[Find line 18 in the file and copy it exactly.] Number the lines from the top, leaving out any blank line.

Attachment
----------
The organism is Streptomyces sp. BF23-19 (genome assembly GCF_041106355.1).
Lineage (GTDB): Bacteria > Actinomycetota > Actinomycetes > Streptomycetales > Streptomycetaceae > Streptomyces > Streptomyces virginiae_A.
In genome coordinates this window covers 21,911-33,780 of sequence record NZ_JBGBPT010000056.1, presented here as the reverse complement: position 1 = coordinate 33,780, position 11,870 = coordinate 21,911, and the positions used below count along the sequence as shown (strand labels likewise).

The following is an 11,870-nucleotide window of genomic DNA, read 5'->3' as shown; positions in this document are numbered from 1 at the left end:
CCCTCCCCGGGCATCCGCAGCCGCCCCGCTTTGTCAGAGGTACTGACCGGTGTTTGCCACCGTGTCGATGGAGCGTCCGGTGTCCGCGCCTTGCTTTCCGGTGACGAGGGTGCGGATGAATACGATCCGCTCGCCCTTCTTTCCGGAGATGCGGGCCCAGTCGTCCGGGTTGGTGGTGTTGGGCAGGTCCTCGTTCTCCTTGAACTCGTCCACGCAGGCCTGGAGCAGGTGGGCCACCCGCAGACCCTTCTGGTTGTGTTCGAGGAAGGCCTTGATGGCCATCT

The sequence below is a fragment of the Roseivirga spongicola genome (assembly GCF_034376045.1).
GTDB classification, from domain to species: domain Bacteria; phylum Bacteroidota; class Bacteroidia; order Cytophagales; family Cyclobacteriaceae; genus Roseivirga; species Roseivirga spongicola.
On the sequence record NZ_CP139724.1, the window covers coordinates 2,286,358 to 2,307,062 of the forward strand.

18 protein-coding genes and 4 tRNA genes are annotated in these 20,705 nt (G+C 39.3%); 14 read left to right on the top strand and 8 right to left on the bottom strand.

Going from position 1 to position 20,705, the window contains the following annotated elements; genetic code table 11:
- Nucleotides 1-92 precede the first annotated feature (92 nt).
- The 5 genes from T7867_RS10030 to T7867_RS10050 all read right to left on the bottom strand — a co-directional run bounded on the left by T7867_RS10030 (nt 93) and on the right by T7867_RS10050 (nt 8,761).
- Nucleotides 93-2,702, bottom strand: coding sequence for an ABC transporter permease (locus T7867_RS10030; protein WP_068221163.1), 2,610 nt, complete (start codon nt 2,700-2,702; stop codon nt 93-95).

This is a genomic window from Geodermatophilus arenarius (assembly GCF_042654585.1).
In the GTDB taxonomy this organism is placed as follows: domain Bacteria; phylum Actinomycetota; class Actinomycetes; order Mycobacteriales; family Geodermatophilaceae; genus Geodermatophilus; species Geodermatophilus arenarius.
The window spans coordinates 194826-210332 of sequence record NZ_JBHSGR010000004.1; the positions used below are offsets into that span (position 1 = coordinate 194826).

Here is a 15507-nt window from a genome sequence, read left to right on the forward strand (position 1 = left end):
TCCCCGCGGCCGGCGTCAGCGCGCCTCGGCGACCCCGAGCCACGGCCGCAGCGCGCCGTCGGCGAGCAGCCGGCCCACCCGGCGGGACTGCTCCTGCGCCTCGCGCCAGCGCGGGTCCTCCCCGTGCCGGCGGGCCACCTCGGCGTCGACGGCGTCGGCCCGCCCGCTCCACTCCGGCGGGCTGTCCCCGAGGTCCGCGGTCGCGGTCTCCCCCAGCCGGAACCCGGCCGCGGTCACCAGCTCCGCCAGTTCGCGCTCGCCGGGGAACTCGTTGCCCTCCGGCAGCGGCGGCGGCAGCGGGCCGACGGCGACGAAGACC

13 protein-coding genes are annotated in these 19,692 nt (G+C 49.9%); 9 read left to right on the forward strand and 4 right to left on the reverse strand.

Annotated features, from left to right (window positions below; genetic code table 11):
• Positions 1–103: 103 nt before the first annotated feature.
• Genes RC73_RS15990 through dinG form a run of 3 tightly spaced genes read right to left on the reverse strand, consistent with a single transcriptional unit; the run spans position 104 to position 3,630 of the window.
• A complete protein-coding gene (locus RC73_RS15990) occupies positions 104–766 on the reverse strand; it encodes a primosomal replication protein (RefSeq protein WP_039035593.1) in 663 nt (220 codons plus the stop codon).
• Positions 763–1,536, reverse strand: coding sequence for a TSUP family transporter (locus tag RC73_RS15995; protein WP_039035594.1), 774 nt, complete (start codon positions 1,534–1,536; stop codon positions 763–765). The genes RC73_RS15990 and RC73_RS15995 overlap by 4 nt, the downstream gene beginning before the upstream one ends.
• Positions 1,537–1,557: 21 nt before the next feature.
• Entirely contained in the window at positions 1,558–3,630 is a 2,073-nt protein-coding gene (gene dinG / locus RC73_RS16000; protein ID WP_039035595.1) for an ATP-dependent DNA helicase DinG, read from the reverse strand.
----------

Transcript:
TCCCCGCGGCCGGCGTCAGCGCGCCTCGGCGACCCCGAGCCACGGCCGCAGCGCGCCGTCGGCGAGCAGCCGGCCCACCCGGCGGGACTGCTCCTGCGCCTCGCGCCAGCGCGGGTCCTCCCCGTGCCGGCGGGCCACCTCGGCGTCGACGGCGTCGGCCCGCCCGCTCCACTCCGGCGGGCTGTCCCCGAGGTCCGCGGTCGCGGTCTCCCCCAGCCGGAACCCGGCCGCGGTCACCAGCTCCGCCAGTTCGCGCTCGCCGGGGAACTCGTTGCCCTCCGGCAGCGGCGGCGGCAGCGGGCCGACGGCGACGAAGACC